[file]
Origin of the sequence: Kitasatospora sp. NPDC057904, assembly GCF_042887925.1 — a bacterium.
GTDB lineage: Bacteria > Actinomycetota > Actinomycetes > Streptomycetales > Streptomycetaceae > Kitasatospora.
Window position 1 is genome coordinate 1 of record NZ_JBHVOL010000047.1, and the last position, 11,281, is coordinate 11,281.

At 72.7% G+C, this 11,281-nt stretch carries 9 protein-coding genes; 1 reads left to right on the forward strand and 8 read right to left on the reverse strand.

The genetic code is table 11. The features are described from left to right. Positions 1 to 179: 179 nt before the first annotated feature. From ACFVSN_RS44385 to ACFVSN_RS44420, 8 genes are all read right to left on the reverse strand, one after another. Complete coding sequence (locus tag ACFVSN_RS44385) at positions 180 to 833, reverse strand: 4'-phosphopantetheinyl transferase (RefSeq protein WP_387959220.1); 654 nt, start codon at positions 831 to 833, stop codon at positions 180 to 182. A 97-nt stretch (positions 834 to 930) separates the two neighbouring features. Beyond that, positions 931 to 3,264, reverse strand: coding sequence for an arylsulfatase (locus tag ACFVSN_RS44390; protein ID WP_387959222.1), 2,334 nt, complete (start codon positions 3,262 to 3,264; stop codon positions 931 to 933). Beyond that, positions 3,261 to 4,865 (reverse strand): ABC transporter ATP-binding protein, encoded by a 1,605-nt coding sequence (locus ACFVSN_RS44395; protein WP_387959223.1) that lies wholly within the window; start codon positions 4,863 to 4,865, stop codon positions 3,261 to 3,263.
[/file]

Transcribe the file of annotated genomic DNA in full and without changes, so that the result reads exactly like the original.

Origin of the sequence: Kitasatospora sp. NPDC057904, assembly GCF_042887925.1 — a bacterium.
GTDB lineage: Bacteria > Actinomycetota > Actinomycetes > Streptomycetales > Streptomycetaceae > Kitasatospora.
Window position 1 is genome coordinate 1 of record NZ_JBHVOL010000047.1, and the last position, 11,281, is coordinate 11,281.

At 72.7% G+C, this 11,281-nt stretch carries 9 protein-coding genes; 1 reads left to right on the forward strand and 8 read right to left on the reverse strand.

The genetic code is table 11. The features are described from left to right. Positions 1 to 179: 179 nt before the first annotated feature. From ACFVSN_RS44385 to ACFVSN_RS44420, 8 genes are all read right to left on the reverse strand, one after another. Complete coding sequence (locus tag ACFVSN_RS44385) at positions 180 to 833, reverse strand: 4'-phosphopantetheinyl transferase (RefSeq protein WP_387959220.1); 654 nt, start codon at positions 831 to 833, stop codon at positions 180 to 182. A 97-nt stretch (positions 834 to 930) separates the two neighbouring features. Beyond that, positions 931 to 3,264, reverse strand: coding sequence for an arylsulfatase (locus tag ACFVSN_RS44390; protein ID WP_387959222.1), 2,334 nt, complete (start codon positions 3,262 to 3,264; stop codon positions 931 to 933). Beyond that, positions 3,261 to 4,865 (reverse strand): ABC transporter ATP-binding protein, encoded by a 1,605-nt coding sequence (locus ACFVSN_RS44395; protein WP_387959223.1) that lies wholly within the window; start codon positions 4,863 to 4,865, stop codon positions 3,261 to 3,263.